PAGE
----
An unemployed Argentinean who weights 312 kg has won a right to have the government pay an operation to reduce his weight.
Gustavo Prion Rebull, 32, has been trying to lose weight ever since he was 20 years old. However, none of the attempted measures produced any results for the suffering man, and his weight continued to increase rapidly.
Approximately three years ago Rebull decided to return his body to its decent shape by means of a surgical procedure: the superimposing of a gastro-intestinal anastomosis. This procedure is meant to reduce the stomach size in a patient, causing the food to past faster through the gastro-intestinal tract without too much of it getting absorbed into the bloodstream.
A similar surgery was conducted on the famous Argentinean soccer player Diego Maradona in 2003.
The case of Gustavo Rebull is further complicated by the fact that he is unemployed and has neither the personal finances nor the medical insurance to help cover the costs of the operation. With the gratuitous help from an advocate Jorge Mornarsterski, Rebull demanded the means to pay off his surgery by appealing his case to the World Health Organization, which had previously recognized obesity as a disease. He also made an appeal citing the Citizens’ Right to Health, guaranteed by the State of Argentina.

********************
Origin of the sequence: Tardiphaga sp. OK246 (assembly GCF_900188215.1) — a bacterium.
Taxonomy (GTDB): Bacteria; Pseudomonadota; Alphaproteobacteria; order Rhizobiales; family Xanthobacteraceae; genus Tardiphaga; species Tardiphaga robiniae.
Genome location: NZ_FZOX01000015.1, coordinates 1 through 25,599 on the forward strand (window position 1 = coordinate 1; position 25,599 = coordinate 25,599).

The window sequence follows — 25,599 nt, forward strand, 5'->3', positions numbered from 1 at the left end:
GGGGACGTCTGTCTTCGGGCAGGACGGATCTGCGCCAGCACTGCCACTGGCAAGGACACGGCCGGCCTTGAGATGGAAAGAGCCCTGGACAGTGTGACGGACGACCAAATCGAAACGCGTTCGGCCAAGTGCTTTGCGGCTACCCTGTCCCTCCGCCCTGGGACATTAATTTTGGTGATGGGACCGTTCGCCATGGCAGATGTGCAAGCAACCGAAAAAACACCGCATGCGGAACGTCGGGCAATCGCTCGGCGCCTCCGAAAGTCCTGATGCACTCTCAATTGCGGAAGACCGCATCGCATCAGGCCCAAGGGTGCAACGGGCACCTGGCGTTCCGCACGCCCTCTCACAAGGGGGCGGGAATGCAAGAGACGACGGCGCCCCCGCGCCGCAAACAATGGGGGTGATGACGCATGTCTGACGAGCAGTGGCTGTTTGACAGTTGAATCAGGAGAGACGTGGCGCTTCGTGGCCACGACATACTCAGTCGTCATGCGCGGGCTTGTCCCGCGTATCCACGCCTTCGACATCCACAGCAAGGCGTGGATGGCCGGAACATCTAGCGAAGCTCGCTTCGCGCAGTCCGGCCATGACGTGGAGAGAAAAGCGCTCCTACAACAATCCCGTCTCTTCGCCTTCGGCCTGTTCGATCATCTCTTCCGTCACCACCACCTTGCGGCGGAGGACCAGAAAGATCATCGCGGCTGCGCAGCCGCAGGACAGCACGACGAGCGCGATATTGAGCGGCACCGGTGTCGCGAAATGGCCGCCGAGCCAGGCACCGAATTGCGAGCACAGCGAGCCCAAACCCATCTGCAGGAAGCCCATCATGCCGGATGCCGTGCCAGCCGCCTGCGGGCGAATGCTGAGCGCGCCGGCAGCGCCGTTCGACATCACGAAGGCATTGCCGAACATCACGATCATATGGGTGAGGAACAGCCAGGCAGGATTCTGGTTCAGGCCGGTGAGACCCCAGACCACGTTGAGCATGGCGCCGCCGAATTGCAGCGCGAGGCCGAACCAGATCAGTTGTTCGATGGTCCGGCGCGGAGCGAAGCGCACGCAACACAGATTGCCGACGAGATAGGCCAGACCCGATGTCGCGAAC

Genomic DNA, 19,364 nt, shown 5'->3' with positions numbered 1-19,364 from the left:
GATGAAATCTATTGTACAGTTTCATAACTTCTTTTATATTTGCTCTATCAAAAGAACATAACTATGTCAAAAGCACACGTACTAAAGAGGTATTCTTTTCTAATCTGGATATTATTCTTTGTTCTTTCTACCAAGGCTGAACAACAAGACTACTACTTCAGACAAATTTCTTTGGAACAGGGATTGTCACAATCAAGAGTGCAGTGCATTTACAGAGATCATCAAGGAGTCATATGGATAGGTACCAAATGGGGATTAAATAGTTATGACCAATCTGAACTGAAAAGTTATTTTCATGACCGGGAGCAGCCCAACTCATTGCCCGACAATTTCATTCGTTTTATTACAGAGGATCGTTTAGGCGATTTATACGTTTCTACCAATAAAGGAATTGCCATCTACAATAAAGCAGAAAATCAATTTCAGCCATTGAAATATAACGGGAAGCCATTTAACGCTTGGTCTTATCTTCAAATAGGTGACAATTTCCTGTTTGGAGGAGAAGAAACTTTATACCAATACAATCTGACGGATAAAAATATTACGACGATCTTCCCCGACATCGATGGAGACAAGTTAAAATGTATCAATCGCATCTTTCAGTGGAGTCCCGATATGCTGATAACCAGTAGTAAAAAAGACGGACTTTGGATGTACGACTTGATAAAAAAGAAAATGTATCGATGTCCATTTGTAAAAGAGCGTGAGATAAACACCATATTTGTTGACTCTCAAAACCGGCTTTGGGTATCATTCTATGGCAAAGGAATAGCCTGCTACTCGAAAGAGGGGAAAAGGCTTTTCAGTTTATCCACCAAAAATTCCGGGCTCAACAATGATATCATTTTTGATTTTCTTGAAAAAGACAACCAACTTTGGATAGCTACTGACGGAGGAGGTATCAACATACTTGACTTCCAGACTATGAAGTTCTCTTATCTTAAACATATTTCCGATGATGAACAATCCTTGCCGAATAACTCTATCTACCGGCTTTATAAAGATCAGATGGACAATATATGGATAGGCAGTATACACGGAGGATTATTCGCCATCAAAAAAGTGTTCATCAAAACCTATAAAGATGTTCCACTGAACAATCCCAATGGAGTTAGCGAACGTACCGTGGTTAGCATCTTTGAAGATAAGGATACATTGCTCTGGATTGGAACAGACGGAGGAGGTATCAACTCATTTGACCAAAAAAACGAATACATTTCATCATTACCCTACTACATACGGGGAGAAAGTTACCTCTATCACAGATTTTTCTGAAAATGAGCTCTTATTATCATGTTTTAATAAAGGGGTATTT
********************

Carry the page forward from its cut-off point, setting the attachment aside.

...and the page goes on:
“Lack of income should not limit an access to the alternative medical treatment for a citizen suffering from obesity,” mentioned his appeal.
On August 10 Jose Luis Tresguerras, the judge of the Argentinean Federal Court dealing with civil and commercial issues, granted the victory to the appealing party. The court’s decision maintains that within a short period of time government should cover all the operation costs for Gustavo Rebull and help pay for whatever further treatment he may need as he recovers from the surgery in any of the country’s medical facilities.
This is not the first time that the Argentinean court makes a decision in favor of an obese citizen demanding financial help from insurance agencies and employers. But it is certainly the first time such a victory was granted a person without health insurance or even a job.
Translated by Natalia Vysotskaya
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